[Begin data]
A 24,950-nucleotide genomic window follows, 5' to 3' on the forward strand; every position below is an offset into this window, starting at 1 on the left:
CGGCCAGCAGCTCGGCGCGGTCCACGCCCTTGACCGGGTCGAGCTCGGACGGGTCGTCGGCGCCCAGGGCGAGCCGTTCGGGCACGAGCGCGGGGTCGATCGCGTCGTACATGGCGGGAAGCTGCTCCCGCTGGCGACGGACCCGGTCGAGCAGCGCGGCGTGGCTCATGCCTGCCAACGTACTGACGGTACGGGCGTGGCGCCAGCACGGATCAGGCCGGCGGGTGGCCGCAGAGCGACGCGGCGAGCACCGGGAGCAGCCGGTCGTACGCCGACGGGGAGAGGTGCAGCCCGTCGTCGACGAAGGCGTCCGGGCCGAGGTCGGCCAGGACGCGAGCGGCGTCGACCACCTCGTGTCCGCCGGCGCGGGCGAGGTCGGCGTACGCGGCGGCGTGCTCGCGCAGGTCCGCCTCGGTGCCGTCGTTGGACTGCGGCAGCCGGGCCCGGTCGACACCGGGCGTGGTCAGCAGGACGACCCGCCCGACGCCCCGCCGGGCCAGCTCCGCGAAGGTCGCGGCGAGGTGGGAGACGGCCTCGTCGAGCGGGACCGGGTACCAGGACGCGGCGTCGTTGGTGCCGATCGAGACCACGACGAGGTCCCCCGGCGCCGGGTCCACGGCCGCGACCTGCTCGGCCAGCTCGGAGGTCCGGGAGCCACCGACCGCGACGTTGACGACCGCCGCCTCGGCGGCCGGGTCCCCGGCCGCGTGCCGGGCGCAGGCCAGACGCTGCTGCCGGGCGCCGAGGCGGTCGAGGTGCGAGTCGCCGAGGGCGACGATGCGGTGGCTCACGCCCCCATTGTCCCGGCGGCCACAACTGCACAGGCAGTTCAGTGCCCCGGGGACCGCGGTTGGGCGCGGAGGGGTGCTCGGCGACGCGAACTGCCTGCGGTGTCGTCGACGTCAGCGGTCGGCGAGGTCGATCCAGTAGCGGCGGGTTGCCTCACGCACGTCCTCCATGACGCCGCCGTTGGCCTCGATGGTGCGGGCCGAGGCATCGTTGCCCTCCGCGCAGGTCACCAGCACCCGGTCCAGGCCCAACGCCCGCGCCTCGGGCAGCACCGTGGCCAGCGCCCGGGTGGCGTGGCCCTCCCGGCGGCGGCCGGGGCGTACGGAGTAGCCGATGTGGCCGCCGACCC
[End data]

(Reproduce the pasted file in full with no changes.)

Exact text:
A 24,950-nucleotide genomic window follows, 5' to 3' on the forward strand; every position below is an offset into this window, starting at 1 on the left:
CGGCCAGCAGCTCGGCGCGGTCCACGCCCTTGACCGGGTCGAGCTCGGACGGGTCGTCGGCGCCCAGGGCGAGCCGTTCGGGCACGAGCGCGGGGTCGATCGCGTCGTACATGGCGGGAAGCTGCTCCCGCTGGCGACGGACCCGGTCGAGCAGCGCGGCGTGGCTCATGCCTGCCAACGTACTGACGGTACGGGCGTGGCGCCAGCACGGATCAGGCCGGCGGGTGGCCGCAGAGCGACGCGGCGAGCACCGGGAGCAGCCGGTCGTACGCCGACGGGGAGAGGTGCAGCCCGTCGTCGACGAAGGCGTCCGGGCCGAGGTCGGCCAGGACGCGAGCGGCGTCGACCACCTCGTGTCCGCCGGCGCGGGCGAGGTCGGCGTACGCGGCGGCGTGCTCGCGCAGGTCCGCCTCGGTGCCGTCGTTGGACTGCGGCAGCCGGGCCCGGTCGACACCGGGCGTGGTCAGCAGGACGACCCGCCCGACGCCCCGCCGGGCCAGCTCCGCGAAGGTCGCGGCGAGGTGGGAGACGGCCTCGTCGAGCGGGACCGGGTACCAGGACGCGGCGTCGTTGGTGCCGATCGAGACCACGACGAGGTCCCCCGGCGCCGGGTCCACGGCCGCGACCTGCTCGGCCAGCTCGGAGGTCCGGGAGCCACCGACCGCGACGTTGACGACCGCCGCCTCGGCGGCCGGGTCCCCGGCCGCGTGCCGGGCGCAGGCCAGACGCTGCTGCCGGGCGCCGAGGCGGTCGAGGTGCGAGTCGCCGAGGGCGACGATGCGGTGGCTCACGCCCCCATTGTCCCGGCGGCCACAACTGCACAGGCAGTTCAGTGCCCCGGGGACCGCGGTTGGGCGCGGAGGGGTGCTCGGCGACGCGAACTGCCTGCGGTGTCGTCGACGTCAGCGGTCGGCGAGGTCGATCCAGTAGCGGCGGGTTGCCTCACGCACGTCCTCCATGACGCCGCCGTTGGCCTCGATGGTGCGGGCCGAGGCATCGTTGCCCTCCGCGCAGGTCACCAGCACCCGGTCCAGGCCCAACGCCCGCGCCTCGGGCAGCACCGTGGCCAGCGCCCGGGTGGCGTGGCCCTCCCGGCGGCGGCCGGGGCGTACGGAGTAGCCGATGTGGCCGCCGACCC